What better place to take royalty than though the majestical ambiance of Washington art galleries on a glorious fall day?
And so yesterday, as part of the official visit, the first lady opted to stop by the grand East Building of the National Gallery with Queen Sofia for a leisurely stroll and viewing.
As official visits go, it was about as leisurely as logistically possible.
Nancy Reagan and Queen Sofia hopped in a limo followed by a three-car motorcade, nine Secret Service agents, four advance men, three members of the first lady's staff and the queen's military aide.
At the museum, they strolled and viewed for 45 minutes with all of the above, and with 11 other ladies, four curators, a bevy of the gallery staff, several reporters and 31 photographers and cameramen who showed up behind ropes in every third room.
"Why are they just [showing up] here in some places?" inquired the queen, as the flashes and the television lights trained on her.
"Because they are only allowed in certain places," responded gallery director 4. Carter Brown.
"Oh. I thought maybe there was something special to look at in these rooms," smiled the queen.
"Yeah, YOU," said Brown. Everyone laughed.
Brown did most of the talking through most of the tour. He was relieved at various stops by several of the gallery's curators who are experts on certain exhibits.
The first ladies seemed properly impressed at the right places. Rodin and Picasso were quite popular, and they listened intently to Brown. At one point, for an awkward moment they couldn't decide who should sign the guest book first. They giggled and then the queen obliged at Nancy Reagan's insistence. "Mine looks so plain," observed the first lady. The queen scribbled a more fancy signature.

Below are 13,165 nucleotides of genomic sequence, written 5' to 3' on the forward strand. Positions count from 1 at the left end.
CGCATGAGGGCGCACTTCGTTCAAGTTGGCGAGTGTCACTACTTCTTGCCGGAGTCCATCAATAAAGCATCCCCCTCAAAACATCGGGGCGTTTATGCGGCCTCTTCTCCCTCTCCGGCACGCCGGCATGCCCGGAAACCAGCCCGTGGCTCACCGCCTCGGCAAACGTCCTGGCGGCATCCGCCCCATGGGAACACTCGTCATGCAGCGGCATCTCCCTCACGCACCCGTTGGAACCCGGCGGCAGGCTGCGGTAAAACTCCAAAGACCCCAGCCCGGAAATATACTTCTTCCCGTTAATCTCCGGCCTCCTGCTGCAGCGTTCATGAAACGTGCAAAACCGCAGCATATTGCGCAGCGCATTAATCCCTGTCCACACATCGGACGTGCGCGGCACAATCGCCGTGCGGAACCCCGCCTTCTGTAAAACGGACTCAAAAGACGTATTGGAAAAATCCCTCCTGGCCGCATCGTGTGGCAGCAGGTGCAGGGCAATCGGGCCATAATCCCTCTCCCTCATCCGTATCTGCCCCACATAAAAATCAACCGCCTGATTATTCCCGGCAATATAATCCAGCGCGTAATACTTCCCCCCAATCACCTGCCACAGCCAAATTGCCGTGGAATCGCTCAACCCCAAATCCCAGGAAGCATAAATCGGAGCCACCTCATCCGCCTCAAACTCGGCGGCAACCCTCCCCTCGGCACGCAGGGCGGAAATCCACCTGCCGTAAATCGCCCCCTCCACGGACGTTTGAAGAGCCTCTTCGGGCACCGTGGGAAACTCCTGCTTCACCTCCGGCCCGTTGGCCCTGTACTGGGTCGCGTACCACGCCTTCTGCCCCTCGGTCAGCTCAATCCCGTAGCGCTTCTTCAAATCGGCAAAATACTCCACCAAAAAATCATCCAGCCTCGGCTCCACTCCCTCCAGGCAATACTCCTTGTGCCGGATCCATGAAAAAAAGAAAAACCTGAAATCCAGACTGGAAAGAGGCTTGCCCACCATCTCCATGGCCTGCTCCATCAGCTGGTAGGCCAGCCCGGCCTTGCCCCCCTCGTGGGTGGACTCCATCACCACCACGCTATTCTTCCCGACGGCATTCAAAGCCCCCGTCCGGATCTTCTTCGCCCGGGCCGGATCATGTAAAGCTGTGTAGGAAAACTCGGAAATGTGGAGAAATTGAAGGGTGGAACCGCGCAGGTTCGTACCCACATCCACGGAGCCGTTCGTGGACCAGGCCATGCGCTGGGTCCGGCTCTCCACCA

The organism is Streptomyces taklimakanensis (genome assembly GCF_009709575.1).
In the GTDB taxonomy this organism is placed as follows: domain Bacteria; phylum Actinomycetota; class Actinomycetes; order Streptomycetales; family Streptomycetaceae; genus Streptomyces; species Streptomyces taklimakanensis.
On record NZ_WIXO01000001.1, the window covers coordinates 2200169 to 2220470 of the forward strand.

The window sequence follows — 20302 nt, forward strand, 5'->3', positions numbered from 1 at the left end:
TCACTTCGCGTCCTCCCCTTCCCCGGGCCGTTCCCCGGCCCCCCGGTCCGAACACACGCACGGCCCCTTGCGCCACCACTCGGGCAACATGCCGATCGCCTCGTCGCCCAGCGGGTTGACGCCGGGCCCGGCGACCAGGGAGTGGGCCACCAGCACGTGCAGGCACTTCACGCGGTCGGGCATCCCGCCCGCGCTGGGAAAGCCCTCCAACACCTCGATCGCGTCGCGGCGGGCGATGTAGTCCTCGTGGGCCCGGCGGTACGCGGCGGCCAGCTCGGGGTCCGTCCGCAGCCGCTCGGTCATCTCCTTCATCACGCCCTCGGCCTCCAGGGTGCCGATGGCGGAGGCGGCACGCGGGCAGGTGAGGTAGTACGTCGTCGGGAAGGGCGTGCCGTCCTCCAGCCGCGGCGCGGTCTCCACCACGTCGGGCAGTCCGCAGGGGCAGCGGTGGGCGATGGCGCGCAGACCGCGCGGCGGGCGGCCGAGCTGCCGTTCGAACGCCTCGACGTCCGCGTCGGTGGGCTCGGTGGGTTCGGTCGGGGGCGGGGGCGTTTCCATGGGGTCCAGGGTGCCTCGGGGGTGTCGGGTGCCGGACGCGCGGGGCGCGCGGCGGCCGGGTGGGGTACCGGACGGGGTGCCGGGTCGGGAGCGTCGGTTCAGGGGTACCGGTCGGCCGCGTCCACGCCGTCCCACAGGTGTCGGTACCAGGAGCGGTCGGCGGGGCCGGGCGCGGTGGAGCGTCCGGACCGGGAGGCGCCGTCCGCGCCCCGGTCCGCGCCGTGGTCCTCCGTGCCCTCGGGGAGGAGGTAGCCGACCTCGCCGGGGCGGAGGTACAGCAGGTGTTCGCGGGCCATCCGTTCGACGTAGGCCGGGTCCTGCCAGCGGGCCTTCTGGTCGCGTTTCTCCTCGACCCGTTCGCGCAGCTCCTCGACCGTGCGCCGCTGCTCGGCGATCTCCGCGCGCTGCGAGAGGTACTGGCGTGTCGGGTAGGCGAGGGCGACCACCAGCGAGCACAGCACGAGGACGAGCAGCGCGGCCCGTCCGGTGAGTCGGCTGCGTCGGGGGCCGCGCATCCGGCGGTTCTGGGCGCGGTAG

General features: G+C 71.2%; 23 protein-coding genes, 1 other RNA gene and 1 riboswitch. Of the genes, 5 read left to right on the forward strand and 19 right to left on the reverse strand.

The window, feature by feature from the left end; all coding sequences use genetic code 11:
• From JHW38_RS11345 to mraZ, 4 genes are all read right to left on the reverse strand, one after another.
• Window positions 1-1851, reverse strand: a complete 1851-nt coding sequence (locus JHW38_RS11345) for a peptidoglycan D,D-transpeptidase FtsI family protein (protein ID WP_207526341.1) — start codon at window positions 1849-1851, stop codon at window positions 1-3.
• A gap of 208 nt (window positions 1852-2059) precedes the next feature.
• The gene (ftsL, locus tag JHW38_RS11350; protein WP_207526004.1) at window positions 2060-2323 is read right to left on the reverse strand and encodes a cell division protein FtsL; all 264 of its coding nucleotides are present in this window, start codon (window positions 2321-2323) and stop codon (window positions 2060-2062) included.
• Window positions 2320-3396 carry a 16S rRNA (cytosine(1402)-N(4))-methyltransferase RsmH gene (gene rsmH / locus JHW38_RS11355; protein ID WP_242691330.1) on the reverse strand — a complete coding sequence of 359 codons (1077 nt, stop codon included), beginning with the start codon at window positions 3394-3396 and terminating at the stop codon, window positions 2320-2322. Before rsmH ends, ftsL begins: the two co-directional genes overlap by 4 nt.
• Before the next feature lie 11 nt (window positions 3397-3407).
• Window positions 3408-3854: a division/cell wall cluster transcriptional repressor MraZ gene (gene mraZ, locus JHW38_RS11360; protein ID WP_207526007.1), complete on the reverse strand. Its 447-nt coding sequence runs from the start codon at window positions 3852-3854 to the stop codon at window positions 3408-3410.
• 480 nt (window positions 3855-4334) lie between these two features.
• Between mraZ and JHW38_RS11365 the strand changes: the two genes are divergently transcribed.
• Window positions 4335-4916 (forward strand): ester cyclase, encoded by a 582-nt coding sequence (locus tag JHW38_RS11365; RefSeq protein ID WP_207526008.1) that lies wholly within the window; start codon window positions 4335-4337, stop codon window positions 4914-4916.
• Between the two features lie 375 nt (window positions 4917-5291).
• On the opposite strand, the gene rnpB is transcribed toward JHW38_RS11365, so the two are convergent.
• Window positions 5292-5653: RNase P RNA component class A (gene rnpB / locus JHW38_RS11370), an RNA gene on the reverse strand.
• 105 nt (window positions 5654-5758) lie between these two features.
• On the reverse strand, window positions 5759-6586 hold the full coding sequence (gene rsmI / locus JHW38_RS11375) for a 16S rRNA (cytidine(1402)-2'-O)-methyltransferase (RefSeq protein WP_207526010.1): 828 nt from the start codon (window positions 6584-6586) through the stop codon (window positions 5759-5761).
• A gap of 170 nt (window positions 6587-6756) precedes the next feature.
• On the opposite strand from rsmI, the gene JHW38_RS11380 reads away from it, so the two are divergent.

Both women were exquisitely dressed. A purple suit with perfectly matched silk ruffled blouse for Nancy Reagan. The purple pumps with tiny purple tuxedo bows blended in nicely. There was also a purple pocketbook.
Queen Sofia wore a black jacket, black pumps, a black-and-brown plaid skirt, and gold rings and bracelets.
At the end everyone kissed everyone else goodbye. Except for Pam Brown, wife of J. Carter. She curtsied.
Meanwhile, across town, Juan Carlos stopped by the Capitol at noon to dine with Senate and House leaders. The lunch was closed to outsiders.
Another group of about 30 cameramen and a few reporters were herded into a tiny Capitol office to catch a glimpse of the king with the leaders. Asking questions was out of the question.
"I love your country," House Speaker Thomas (Tip) O'Neill (D-Mass.) was heard saying. The reportters wrote this down.
At the insistence of the American press, protocol aide Mary Masserini allowed that one member of the Washington press corps and one from the Spanish group could enter the luncheon room for two minutes.
"We're going to pool it," she informed the 11 non-English-speaking Spanish reporters. Blank stares. Finally, one member of the group figured it out and translated. They decided to play guess-the-right-number to see who went in to write down the color of the napkins and watch the king take his first bite of melon draped in prosciutto.
One thousand people were invited to the Corcoran Gallery last night by Spanish Ambassador Jose Llado to shake hands with the king and queen at the opening of the "Spanish Art Tomorrow" exhibit; 2,800 people showed up.
The receiving line streched from the street through the main foyer, up the grandiose staircase, around the balcony, and emptied at the royal feet.
Overwhelming it was, but as National Theatre board chairman Maurice Tobin so aptly put it, "This is a very good list."
The king was a big hit with the ladies.
"I told him, 'You may be a king, but you're Prince Valiant to me,'" sighed one guest.
"He's so charming and wonderful," gushed Peggy Donovan, whose husband was once head of the American military mission in Spain. "He kissed me when I went through the line. I think he was just so happy to see a familiar face."
The faces, familiar and unfamiliar, included a cross section of Washington's socially "in" group, ambassadors from most of the Latin and Hispanic nations, and officials from the executive, judicial and legislative branches: Secretary of State Alexander M. Haig Jr. and his wife, Patricia; presidential counselor Ed Meese; Supreme Court Associate Justice Sandra D. O'Connor, and Sen. Strom Thurmond (R.S.C.). They all were allowed to cut in line.